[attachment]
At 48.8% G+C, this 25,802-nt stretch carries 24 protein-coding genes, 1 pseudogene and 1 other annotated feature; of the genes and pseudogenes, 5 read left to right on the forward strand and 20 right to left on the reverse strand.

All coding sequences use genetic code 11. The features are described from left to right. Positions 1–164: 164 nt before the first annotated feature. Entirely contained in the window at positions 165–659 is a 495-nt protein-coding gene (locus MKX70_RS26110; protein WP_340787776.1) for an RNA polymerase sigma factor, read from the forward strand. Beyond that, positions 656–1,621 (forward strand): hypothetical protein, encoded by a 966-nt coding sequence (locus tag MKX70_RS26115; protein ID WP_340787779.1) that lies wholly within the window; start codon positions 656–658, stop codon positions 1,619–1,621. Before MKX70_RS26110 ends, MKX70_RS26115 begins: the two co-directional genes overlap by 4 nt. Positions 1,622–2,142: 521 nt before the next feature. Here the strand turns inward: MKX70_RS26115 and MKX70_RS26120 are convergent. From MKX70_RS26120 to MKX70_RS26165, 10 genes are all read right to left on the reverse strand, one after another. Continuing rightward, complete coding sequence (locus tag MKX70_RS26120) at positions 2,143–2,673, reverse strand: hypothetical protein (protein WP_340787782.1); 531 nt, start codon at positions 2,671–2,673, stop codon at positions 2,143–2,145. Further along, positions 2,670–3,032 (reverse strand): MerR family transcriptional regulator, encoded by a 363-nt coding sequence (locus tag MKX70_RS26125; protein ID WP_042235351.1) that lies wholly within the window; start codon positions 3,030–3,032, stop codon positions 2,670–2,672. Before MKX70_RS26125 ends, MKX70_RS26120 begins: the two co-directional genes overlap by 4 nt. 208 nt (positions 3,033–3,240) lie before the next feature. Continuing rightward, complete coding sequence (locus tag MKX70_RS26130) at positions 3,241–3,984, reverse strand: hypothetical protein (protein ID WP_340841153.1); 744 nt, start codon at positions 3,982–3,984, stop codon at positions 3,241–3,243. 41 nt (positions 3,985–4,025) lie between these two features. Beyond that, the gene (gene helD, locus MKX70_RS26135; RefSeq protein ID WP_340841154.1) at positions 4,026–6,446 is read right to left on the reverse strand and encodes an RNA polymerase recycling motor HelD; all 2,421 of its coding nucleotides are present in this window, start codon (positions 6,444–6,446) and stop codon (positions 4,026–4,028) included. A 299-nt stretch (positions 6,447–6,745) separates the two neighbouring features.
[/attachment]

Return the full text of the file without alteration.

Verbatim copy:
At 48.8% G+C, this 25,802-nt stretch carries 24 protein-coding genes, 1 pseudogene and 1 other annotated feature; of the genes and pseudogenes, 5 read left to right on the forward strand and 20 right to left on the reverse strand.

All coding sequences use genetic code 11. The features are described from left to right. Positions 1–164: 164 nt before the first annotated feature. Entirely contained in the window at positions 165–659 is a 495-nt protein-coding gene (locus MKX70_RS26110; protein WP_340787776.1) for an RNA polymerase sigma factor, read from the forward strand. Beyond that, positions 656–1,621 (forward strand): hypothetical protein, encoded by a 966-nt coding sequence (locus tag MKX70_RS26115; protein ID WP_340787779.1) that lies wholly within the window; start codon positions 656–658, stop codon positions 1,619–1,621. Before MKX70_RS26110 ends, MKX70_RS26115 begins: the two co-directional genes overlap by 4 nt. Positions 1,622–2,142: 521 nt before the next feature. Here the strand turns inward: MKX70_RS26115 and MKX70_RS26120 are convergent. From MKX70_RS26120 to MKX70_RS26165, 10 genes are all read right to left on the reverse strand, one after another. Continuing rightward, complete coding sequence (locus tag MKX70_RS26120) at positions 2,143–2,673, reverse strand: hypothetical protein (protein WP_340787782.1); 531 nt, start codon at positions 2,671–2,673, stop codon at positions 2,143–2,145. Further along, positions 2,670–3,032 (reverse strand): MerR family transcriptional regulator, encoded by a 363-nt coding sequence (locus tag MKX70_RS26125; protein ID WP_042235351.1) that lies wholly within the window; start codon positions 3,030–3,032, stop codon positions 2,670–2,672. Before MKX70_RS26125 ends, MKX70_RS26120 begins: the two co-directional genes overlap by 4 nt. 208 nt (positions 3,033–3,240) lie before the next feature. Continuing rightward, complete coding sequence (locus tag MKX70_RS26130) at positions 3,241–3,984, reverse strand: hypothetical protein (protein ID WP_340841153.1); 744 nt, start codon at positions 3,982–3,984, stop codon at positions 3,241–3,243. 41 nt (positions 3,985–4,025) lie between these two features. Beyond that, the gene (gene helD, locus MKX70_RS26135; RefSeq protein ID WP_340841154.1) at positions 4,026–6,446 is read right to left on the reverse strand and encodes an RNA polymerase recycling motor HelD; all 2,421 of its coding nucleotides are present in this window, start codon (positions 6,444–6,446) and stop codon (positions 4,026–4,028) included. A 299-nt stretch (positions 6,447–6,745) separates the two neighbouring features.